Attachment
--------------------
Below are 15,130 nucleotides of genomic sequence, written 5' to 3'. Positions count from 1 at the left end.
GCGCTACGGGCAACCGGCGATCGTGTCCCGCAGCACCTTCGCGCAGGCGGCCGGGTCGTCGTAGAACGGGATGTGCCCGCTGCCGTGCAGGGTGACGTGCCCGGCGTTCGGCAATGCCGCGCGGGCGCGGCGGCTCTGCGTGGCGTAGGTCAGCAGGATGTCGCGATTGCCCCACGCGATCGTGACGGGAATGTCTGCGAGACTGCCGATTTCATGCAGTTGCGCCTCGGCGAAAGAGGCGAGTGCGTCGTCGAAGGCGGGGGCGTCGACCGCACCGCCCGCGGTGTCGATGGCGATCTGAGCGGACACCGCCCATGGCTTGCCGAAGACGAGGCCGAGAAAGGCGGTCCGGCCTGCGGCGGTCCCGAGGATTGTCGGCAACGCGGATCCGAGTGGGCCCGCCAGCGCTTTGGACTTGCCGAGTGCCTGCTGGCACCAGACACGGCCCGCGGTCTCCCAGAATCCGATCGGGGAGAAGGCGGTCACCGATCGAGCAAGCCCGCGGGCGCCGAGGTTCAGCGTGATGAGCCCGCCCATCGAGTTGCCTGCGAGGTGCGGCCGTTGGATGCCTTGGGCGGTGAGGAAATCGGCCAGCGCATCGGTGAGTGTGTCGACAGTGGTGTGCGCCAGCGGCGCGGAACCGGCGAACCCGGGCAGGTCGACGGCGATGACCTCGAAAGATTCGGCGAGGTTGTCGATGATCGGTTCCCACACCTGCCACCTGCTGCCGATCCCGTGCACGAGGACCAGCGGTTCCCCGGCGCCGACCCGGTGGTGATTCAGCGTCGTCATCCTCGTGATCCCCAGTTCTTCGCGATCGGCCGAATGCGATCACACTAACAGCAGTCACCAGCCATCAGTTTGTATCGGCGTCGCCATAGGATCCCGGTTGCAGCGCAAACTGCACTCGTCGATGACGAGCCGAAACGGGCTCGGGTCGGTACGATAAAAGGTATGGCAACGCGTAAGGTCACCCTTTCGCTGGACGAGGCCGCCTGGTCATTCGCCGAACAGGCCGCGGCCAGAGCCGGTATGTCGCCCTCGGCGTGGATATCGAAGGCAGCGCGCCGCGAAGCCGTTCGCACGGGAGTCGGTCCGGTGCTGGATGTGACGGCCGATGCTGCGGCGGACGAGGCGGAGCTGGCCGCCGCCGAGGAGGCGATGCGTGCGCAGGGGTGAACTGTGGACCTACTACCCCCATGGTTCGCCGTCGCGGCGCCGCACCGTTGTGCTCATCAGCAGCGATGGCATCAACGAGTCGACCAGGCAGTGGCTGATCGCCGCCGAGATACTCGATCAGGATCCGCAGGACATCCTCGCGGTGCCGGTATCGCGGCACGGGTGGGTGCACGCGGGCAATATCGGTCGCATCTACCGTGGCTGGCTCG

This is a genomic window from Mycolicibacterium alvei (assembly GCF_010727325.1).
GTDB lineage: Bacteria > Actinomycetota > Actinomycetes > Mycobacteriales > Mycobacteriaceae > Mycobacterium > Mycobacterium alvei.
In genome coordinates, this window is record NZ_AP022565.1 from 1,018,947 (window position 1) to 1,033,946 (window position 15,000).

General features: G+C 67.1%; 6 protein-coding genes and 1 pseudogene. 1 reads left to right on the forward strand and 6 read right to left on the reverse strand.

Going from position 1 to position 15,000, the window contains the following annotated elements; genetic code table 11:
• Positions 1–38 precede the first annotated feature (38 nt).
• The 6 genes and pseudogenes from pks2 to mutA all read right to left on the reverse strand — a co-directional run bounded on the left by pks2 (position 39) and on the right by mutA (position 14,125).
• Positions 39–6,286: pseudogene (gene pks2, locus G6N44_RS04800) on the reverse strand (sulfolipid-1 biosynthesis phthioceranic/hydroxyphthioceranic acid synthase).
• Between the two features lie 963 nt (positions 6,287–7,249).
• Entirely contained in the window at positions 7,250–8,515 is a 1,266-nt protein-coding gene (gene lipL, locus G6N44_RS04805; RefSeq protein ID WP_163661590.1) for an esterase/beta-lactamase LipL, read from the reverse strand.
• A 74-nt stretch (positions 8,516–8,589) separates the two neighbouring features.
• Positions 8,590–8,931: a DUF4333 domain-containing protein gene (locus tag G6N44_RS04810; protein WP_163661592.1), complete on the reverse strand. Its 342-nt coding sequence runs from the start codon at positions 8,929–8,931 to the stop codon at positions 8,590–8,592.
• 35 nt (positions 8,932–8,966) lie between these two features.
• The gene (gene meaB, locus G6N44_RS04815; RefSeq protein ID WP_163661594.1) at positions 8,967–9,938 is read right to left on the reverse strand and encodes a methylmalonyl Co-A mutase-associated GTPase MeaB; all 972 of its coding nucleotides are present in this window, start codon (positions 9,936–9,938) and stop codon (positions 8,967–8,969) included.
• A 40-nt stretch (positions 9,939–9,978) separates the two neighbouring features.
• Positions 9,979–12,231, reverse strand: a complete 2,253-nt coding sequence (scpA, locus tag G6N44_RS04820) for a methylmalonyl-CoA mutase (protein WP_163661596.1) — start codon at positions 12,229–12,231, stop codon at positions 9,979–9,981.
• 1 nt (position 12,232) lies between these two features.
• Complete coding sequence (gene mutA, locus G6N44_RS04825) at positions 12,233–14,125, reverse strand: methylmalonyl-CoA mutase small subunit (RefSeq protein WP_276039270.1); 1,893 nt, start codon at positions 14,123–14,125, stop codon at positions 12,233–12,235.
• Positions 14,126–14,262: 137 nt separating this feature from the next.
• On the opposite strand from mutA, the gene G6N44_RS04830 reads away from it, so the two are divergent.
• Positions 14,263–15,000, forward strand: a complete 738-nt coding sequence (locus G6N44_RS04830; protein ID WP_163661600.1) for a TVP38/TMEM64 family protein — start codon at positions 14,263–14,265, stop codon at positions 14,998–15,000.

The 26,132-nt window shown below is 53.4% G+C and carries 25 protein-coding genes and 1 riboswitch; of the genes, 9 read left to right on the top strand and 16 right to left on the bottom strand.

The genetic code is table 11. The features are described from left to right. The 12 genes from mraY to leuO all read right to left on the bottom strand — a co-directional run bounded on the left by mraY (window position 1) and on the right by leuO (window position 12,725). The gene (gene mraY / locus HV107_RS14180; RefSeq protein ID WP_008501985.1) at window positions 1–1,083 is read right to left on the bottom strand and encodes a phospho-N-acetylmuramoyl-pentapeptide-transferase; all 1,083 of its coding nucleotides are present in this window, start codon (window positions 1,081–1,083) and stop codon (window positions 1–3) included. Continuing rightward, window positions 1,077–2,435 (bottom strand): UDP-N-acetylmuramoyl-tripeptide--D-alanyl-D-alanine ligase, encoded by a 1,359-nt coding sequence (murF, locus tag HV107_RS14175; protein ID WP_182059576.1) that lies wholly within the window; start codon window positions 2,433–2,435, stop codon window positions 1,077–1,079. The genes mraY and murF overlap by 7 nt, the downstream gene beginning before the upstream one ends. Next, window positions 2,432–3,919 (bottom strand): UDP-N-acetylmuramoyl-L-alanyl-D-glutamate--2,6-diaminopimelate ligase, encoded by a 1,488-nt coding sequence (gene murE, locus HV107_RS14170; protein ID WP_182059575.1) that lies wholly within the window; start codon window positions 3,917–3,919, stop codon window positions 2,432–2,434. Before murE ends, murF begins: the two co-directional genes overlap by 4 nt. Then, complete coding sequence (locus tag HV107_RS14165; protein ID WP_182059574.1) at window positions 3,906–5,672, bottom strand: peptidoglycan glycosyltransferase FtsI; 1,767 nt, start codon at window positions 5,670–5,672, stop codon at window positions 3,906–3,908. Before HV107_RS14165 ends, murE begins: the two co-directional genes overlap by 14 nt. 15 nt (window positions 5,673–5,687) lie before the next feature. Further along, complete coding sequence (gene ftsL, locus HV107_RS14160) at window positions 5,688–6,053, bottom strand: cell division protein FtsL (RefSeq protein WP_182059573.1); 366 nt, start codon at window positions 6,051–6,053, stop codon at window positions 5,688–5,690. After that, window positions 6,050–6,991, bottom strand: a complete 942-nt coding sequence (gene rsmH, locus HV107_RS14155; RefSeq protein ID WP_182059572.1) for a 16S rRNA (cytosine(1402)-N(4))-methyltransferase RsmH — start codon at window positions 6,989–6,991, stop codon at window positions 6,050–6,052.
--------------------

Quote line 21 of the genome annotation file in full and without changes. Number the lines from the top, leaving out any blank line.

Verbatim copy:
• Positions 14,126–14,262: 137 nt separating this feature from the next.